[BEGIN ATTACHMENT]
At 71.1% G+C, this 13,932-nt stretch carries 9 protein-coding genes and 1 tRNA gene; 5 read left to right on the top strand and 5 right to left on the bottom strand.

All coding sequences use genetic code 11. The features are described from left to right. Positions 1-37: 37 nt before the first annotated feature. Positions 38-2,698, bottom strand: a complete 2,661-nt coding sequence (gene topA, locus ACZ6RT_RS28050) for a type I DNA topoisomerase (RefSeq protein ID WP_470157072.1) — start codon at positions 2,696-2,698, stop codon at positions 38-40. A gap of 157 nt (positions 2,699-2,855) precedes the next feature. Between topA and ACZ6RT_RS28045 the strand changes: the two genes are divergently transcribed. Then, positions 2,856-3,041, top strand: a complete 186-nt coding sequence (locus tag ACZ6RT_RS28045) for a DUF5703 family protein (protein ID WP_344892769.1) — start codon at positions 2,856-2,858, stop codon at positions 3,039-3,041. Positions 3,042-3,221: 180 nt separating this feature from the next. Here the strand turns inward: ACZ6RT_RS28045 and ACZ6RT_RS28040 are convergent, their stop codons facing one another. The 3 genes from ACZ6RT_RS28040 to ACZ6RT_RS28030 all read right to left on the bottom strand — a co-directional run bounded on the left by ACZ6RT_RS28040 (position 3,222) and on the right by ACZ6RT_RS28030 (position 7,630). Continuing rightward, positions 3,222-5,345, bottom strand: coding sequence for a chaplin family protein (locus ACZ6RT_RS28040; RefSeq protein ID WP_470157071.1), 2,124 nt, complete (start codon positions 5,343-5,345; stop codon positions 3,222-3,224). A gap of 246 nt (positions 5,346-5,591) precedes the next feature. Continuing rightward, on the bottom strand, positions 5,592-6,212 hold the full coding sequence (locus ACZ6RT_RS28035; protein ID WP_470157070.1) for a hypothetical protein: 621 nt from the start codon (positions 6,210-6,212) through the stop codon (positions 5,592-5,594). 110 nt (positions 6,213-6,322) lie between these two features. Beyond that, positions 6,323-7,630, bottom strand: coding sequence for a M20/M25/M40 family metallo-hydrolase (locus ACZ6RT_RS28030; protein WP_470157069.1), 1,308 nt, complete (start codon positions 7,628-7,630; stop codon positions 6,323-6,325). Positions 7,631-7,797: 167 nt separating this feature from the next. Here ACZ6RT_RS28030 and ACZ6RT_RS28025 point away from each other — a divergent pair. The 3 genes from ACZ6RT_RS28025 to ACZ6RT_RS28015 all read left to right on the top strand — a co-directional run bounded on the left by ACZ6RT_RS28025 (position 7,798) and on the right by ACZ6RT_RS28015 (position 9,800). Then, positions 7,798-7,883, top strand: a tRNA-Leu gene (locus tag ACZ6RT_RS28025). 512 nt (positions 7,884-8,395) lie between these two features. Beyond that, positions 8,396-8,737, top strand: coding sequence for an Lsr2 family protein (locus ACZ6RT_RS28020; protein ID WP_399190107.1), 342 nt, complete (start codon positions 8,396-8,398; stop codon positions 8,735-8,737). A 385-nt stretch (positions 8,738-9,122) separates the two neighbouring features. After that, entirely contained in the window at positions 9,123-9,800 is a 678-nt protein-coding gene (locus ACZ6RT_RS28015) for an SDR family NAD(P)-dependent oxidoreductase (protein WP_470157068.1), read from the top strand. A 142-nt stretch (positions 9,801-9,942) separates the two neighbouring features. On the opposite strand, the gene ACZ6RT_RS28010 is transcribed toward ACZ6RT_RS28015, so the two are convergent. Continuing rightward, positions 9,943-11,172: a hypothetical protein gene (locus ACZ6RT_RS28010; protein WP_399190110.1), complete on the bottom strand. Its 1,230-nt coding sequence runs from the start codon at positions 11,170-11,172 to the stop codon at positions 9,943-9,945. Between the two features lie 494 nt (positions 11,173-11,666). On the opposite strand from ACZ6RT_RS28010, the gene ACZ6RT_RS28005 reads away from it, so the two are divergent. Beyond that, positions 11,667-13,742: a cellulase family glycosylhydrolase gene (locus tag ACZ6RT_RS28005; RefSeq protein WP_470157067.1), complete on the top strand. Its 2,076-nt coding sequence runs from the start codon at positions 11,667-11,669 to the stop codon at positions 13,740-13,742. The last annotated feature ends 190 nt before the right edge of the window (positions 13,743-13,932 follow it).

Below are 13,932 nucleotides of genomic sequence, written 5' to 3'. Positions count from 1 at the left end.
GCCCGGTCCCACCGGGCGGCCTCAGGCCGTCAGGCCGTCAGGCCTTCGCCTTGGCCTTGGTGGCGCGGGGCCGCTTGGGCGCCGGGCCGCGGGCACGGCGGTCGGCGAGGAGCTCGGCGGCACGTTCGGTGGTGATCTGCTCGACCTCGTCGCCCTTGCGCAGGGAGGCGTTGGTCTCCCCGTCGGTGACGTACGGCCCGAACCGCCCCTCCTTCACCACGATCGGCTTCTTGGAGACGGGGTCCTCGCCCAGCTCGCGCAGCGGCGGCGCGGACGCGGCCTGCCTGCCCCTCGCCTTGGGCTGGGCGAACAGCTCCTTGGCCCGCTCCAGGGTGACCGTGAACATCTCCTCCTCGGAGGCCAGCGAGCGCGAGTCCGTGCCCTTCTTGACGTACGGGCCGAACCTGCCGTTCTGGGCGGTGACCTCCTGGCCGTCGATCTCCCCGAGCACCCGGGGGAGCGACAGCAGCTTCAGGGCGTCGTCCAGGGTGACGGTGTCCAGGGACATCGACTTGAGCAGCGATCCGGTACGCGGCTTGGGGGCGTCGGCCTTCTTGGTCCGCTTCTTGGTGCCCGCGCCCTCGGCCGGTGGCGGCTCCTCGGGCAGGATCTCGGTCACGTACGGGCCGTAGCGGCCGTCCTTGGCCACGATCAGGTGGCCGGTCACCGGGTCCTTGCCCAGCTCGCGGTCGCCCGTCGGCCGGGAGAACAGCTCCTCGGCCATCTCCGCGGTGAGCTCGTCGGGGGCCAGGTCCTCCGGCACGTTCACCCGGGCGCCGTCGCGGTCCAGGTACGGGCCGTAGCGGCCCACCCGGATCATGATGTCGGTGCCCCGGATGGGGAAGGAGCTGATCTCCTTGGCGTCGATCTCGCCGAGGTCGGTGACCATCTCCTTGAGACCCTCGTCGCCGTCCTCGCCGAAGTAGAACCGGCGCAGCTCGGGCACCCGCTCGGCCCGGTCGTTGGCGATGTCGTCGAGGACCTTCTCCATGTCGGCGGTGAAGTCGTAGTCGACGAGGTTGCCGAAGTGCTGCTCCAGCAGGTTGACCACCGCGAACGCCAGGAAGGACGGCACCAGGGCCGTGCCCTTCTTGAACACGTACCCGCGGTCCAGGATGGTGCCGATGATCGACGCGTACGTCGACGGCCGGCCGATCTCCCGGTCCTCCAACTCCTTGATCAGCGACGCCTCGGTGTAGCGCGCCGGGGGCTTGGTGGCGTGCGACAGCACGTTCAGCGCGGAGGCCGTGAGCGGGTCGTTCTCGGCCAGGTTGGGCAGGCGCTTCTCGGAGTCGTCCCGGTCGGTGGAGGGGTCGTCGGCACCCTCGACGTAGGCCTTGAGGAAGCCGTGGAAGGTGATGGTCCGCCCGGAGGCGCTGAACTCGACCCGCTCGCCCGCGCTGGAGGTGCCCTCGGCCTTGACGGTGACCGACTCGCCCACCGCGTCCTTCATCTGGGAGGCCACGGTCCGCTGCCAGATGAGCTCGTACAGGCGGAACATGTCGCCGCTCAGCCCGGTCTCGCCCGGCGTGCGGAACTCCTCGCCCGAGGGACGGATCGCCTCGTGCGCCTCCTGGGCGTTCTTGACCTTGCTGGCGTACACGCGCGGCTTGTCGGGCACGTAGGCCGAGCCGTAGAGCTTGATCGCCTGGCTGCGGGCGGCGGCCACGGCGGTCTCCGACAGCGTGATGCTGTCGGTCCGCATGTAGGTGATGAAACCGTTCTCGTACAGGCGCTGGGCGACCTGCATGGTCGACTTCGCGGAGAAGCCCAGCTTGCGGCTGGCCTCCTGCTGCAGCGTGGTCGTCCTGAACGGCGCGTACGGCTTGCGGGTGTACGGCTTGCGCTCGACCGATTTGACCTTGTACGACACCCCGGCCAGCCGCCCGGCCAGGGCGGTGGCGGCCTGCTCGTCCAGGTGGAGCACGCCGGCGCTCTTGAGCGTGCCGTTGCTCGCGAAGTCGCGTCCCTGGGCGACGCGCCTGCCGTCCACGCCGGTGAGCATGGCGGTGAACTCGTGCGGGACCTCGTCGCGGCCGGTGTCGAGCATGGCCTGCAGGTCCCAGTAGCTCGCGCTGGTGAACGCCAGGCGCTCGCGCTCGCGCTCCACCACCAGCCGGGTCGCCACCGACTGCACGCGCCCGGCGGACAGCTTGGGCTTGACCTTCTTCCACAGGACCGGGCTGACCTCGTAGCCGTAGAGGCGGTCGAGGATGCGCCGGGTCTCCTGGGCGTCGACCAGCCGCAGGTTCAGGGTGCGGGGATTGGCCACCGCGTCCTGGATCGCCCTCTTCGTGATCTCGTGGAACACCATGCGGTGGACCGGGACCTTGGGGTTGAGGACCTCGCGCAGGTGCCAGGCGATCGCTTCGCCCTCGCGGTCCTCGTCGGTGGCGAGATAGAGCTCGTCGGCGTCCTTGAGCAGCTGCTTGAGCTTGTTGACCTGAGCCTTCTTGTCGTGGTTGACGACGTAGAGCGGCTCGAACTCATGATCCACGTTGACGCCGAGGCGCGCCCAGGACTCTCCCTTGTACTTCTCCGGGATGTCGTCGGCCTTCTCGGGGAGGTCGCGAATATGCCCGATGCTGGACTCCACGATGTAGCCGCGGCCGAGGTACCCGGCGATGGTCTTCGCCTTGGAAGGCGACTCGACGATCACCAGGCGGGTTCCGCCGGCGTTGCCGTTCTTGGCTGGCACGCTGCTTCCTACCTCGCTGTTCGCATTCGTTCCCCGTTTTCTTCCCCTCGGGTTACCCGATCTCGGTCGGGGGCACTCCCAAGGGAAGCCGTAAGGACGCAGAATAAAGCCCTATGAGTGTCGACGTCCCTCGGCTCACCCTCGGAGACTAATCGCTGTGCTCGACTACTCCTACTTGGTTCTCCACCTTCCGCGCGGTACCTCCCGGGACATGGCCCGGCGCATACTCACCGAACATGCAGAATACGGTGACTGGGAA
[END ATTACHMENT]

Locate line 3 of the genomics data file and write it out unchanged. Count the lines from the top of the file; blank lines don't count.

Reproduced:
Below are 13,932 nucleotides of genomic sequence, written 5' to 3'. Positions count from 1 at the left end.